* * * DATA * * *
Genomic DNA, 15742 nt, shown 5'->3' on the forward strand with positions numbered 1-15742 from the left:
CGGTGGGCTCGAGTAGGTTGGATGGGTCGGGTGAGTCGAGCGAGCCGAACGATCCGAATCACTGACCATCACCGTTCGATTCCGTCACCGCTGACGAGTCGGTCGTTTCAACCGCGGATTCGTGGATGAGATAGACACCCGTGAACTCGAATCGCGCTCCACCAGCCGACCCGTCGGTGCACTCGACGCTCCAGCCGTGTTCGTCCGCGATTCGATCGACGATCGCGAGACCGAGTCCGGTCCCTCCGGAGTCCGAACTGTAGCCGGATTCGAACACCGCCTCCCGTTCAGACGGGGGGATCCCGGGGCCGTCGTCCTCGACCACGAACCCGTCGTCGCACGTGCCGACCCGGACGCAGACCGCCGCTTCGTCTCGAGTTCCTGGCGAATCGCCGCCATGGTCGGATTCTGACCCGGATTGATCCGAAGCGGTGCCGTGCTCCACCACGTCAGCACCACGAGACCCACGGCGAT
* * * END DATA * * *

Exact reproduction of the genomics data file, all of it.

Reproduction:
Genomic DNA, 15742 nt, shown 5'->3' on the forward strand with positions numbered 1-15742 from the left:
CGGTGGGCTCGAGTAGGTTGGATGGGTCGGGTGAGTCGAGCGAGCCGAACGATCCGAATCACTGACCATCACCGTTCGATTCCGTCACCGCTGACGAGTCGGTCGTTTCAACCGCGGATTCGTGGATGAGATAGACACCCGTGAACTCGAATCGCGCTCCACCAGCCGACCCGTCGGTGCACTCGACGCTCCAGCCGTGTTCGTCCGCGATTCGATCGACGATCGCGAGACCGAGTCCGGTCCCTCCGGAGTCCGAACTGTAGCCGGATTCGAACACCGCCTCCCGTTCAGACGGGGGGATCCCGGGGCCGTCGTCCTCGACCACGAACCCGTCGTCGCACGTGCCGACCCGGACGCAGACCGCCGCTTCGTCTCGAGTTCCTGGCGAATCGCCGCCATGGTCGGATTCTGACCCGGATTGATCCGAAGCGGTGCCGTGCTCCACCACGTCAGCACCACGAGACCCACGGCGAT